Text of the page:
SpaceX image of Mars terraformed to support life.SpaceX

Musk’s next companies are advanced technology research firms. The non-profit OpenAI, co-founded by Musk at the end of 2015, aims to ensure the responsible development of artificial intelligence and guard against what Musk sees as a major long-term threat of machine learning surpassing human capability, with potentially dire consequences. In pursuit of similar aims is Neuralink, founded by Musk and eight partners in 2016. The company researches neural implant technology and eventually hopes to develop brain-computer interfaces t0 augment human cognitive abilities—again to protect humanity from becoming obsolete in a future of sentient machines.

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And then you have Elon Musk’s most recent venture, the Boring Company. Founded by Musk at the end of 2016, this operation hopes to construct a network of tunnels underneath Los Angeles to alleviate traffic and eventually build tiered tunnel systems that could transport passengers and their cars on high-speed electric sleds, possibly opening the door for underground vacuum chamber hyperloop transportation in the future. The company, however, has become something of a marketing and regulatory-prodding apparatus of Musk’s. He’s working to navigate local governments to begin digging projects, and then flaunted his ability to sell flamethrowers branded with the Boring Company name.

Like the flamethrowers, the Tesla launch to Mars orbit is outside of (or perhaps ahead of) government regulations. As long as the car doesn’t risk impacting Mars—and it’s expected to miss by more than 50 million miles—there is nothing stopping Elon Musk from hurling his personal car into space.

Elon Musk’s Tesla Roadster that will launch on the Falcon Heavy demonstration flight, with a dummy dressed in a SpaceX space suit behind the wheel.Elon Musk/Instagram

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The companies founded by Musk are intertwined in a common mission to bring a science fiction future to fruition. Musk even suggested his Boring Company could develop digging technologies to build tunnel networks and subterranean habitats on Mars.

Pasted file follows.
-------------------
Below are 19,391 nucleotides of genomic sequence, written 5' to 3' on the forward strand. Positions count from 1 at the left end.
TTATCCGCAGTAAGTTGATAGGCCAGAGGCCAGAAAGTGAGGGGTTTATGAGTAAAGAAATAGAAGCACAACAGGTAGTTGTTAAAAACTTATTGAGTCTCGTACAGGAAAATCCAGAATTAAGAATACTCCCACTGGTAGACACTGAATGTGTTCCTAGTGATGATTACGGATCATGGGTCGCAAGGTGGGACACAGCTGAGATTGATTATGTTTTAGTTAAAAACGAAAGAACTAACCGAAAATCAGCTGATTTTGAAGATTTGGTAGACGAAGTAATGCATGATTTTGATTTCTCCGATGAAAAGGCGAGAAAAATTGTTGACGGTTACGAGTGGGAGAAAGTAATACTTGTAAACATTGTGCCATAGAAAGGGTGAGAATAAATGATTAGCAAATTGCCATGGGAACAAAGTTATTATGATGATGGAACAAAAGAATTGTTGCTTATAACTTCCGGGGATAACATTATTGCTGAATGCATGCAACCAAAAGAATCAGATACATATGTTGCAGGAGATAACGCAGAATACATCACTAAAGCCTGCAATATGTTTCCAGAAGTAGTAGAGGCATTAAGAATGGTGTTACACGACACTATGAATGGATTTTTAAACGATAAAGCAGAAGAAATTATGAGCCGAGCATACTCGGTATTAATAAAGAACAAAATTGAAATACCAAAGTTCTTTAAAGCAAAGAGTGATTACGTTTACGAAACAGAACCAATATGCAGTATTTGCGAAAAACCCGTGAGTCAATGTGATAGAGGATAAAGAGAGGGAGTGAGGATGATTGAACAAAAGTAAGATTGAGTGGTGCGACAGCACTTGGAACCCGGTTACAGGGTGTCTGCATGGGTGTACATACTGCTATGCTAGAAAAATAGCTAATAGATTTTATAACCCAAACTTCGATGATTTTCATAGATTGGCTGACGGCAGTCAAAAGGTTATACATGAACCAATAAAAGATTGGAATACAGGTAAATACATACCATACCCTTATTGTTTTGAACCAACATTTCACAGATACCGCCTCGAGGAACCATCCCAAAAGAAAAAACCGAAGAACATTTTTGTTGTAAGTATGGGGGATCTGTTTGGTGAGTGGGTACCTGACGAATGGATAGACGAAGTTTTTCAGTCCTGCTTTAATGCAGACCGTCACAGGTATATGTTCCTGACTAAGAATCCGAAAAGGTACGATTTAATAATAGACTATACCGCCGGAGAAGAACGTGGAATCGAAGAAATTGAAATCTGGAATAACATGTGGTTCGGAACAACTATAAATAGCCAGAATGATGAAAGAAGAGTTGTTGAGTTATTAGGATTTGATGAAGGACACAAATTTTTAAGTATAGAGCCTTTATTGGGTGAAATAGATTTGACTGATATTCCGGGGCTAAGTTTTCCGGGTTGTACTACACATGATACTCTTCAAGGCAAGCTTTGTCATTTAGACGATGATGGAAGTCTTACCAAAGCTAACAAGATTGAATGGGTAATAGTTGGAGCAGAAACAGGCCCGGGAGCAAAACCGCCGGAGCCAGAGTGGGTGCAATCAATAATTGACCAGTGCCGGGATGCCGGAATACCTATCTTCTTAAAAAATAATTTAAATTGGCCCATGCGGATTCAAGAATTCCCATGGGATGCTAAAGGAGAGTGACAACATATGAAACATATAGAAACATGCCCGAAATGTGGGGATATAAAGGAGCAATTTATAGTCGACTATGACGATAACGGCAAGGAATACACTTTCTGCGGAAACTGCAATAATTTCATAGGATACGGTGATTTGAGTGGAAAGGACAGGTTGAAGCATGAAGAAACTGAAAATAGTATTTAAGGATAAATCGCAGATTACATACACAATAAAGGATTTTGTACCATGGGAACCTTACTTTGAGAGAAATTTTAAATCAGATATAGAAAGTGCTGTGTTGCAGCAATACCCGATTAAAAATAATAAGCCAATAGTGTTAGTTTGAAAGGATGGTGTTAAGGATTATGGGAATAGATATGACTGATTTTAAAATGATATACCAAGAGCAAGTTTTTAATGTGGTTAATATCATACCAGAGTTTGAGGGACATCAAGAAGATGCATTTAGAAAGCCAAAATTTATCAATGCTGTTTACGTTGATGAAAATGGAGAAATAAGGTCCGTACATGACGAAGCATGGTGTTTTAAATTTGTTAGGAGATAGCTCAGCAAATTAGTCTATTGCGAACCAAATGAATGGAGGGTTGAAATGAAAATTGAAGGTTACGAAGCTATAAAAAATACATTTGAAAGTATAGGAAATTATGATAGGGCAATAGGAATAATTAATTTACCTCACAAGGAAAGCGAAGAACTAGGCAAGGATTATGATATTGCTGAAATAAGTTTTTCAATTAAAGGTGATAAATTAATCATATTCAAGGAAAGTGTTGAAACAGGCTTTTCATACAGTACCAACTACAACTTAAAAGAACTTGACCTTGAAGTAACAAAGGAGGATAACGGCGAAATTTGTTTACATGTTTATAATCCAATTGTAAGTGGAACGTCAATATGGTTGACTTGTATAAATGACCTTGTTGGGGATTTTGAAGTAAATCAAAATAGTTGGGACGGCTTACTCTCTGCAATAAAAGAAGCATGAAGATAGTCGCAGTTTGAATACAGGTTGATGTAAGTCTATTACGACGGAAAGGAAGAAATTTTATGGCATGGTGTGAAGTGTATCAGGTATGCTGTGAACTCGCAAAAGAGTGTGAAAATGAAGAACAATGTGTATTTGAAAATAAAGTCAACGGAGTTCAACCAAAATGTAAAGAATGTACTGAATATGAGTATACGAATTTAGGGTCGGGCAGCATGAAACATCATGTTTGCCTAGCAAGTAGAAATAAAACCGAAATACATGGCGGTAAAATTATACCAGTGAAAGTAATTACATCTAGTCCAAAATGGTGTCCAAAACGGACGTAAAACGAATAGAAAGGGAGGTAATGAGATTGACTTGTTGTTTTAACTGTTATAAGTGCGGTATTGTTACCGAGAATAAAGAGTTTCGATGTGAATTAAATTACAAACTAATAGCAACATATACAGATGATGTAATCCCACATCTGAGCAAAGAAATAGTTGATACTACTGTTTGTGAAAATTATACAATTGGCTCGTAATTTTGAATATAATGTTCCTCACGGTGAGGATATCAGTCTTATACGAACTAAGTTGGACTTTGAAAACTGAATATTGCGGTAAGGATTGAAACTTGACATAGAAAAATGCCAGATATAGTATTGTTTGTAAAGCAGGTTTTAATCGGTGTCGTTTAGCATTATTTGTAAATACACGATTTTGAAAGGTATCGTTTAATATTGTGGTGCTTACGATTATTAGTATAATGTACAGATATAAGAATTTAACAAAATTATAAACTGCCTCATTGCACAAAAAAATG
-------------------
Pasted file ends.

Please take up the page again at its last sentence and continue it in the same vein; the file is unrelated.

“I do think getting good at digging tunnels could be really helpful for Mars,” Musk said at a space conference in July 2017. “For sure there’s going to be a lot of ice mining on Mars, and mining in general to get raw materials. … And then, along the way, building underground habitats where you could get radiation shielding… you could build an entire city underground if you wanted to.”

Heavy Rocket, Small World?

Of course, Musk over-promises. Falcon Heavy was announced in 2011, when the chief of SpaceX said the rocket would be ready to fly in just a couple years.

Yet by pushing his spaceflight company to accomplish lofty feats in impossible timeframes, Musk succeeds in bringing new technologies to the world. In 2008, SpaceX became the first private company to design and build a rocket that launched a payload to orbit without government assistance. Two years later, the company achieved another first for private industry, launching, orbiting and recovering a spacecraft, the Dragon. SpaceX then conducted the first private resupply mission to the International Space Station in 2012. In late 2015, the company carried out a successful propulsive landing of an orbital rocket for the first time, and less than two years later it launched a used rocket for the first time. Today, it’s commonplace for SpaceX to its rockets and reuse them in future launches.

Since the introduction of Falcon 9 in 2015, SpaceX has more than doubled the payload capacity of the rocket. The company is developing Falcon 9 Block 5, which will increase capacity even further and allow SpaceX to launch astronauts to the ISS.

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Falcon 9 propulsive first stage landing after the NROL-47 mission, May 1, 2017.SpaceX

Falcon Heavy could achieve a new mechanical marvel as well—landing all three boosters of the first stage after hurling a payload out to Mars. Such a feat would cement the notion that vertical propulsive landings are the future of spaceflight, even in the heavy-lift category, making rockets more like airplanes, as Musk likes to say.

Still, many industry experts look on Falcon Heavy perplexed. Smaller satellites seem like the future of the launch market. Companies like Rocket Lab and Vector are building and testing small rockets than can quickly and cheaply launch these single-purpose sats that research institutions and space agencies are pumping out by the hundreds.